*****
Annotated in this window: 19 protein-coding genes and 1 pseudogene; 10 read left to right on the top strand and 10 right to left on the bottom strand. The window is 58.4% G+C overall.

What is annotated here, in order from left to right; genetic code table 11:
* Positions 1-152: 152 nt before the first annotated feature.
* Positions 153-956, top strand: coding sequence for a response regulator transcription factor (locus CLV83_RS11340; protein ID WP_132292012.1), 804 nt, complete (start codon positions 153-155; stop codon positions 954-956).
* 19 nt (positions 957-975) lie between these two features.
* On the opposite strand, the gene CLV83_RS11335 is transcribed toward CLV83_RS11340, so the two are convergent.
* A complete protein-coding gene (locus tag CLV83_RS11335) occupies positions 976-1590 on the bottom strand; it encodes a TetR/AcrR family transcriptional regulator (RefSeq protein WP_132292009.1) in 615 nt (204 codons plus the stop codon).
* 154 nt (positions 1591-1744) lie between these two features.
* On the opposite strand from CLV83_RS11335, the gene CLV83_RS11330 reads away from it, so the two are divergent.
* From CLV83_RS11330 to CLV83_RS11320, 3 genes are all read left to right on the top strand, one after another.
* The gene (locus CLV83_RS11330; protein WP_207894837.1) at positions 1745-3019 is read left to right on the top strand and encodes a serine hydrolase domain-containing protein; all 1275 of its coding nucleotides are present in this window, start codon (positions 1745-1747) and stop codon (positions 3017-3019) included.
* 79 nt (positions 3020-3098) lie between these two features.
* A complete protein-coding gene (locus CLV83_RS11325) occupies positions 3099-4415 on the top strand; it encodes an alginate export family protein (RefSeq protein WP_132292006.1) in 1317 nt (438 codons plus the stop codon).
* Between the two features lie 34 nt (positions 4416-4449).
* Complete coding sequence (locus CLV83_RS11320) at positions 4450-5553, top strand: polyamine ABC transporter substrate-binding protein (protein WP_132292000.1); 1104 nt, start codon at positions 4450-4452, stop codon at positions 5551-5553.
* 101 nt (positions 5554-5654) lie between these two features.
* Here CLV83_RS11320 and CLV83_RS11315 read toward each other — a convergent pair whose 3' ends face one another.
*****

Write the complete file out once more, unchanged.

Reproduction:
Annotated in this window: 19 protein-coding genes and 1 pseudogene; 10 read left to right on the top strand and 10 right to left on the bottom strand. The window is 58.4% G+C overall.

What is annotated here, in order from left to right; genetic code table 11:
* Positions 1-152: 152 nt before the first annotated feature.
* Positions 153-956, top strand: coding sequence for a response regulator transcription factor (locus CLV83_RS11340; protein ID WP_132292012.1), 804 nt, complete (start codon positions 153-155; stop codon positions 954-956).
* 19 nt (positions 957-975) lie between these two features.
* On the opposite strand, the gene CLV83_RS11335 is transcribed toward CLV83_RS11340, so the two are convergent.
* A complete protein-coding gene (locus tag CLV83_RS11335) occupies positions 976-1590 on the bottom strand; it encodes a TetR/AcrR family transcriptional regulator (RefSeq protein WP_132292009.1) in 615 nt (204 codons plus the stop codon).
* 154 nt (positions 1591-1744) lie between these two features.
* On the opposite strand from CLV83_RS11335, the gene CLV83_RS11330 reads away from it, so the two are divergent.
* From CLV83_RS11330 to CLV83_RS11320, 3 genes are all read left to right on the top strand, one after another.
* The gene (locus CLV83_RS11330; protein WP_207894837.1) at positions 1745-3019 is read left to right on the top strand and encodes a serine hydrolase domain-containing protein; all 1275 of its coding nucleotides are present in this window, start codon (positions 1745-1747) and stop codon (positions 3017-3019) included.
* 79 nt (positions 3020-3098) lie between these two features.
* A complete protein-coding gene (locus CLV83_RS11325) occupies positions 3099-4415 on the top strand; it encodes an alginate export family protein (RefSeq protein WP_132292006.1) in 1317 nt (438 codons plus the stop codon).
* Between the two features lie 34 nt (positions 4416-4449).
* Complete coding sequence (locus CLV83_RS11320) at positions 4450-5553, top strand: polyamine ABC transporter substrate-binding protein (protein WP_132292000.1); 1104 nt, start codon at positions 4450-4452, stop codon at positions 5551-5553.
* 101 nt (positions 5554-5654) lie between these two features.
* Here CLV83_RS11320 and CLV83_RS11315 read toward each other — a convergent pair whose 3' ends face one another.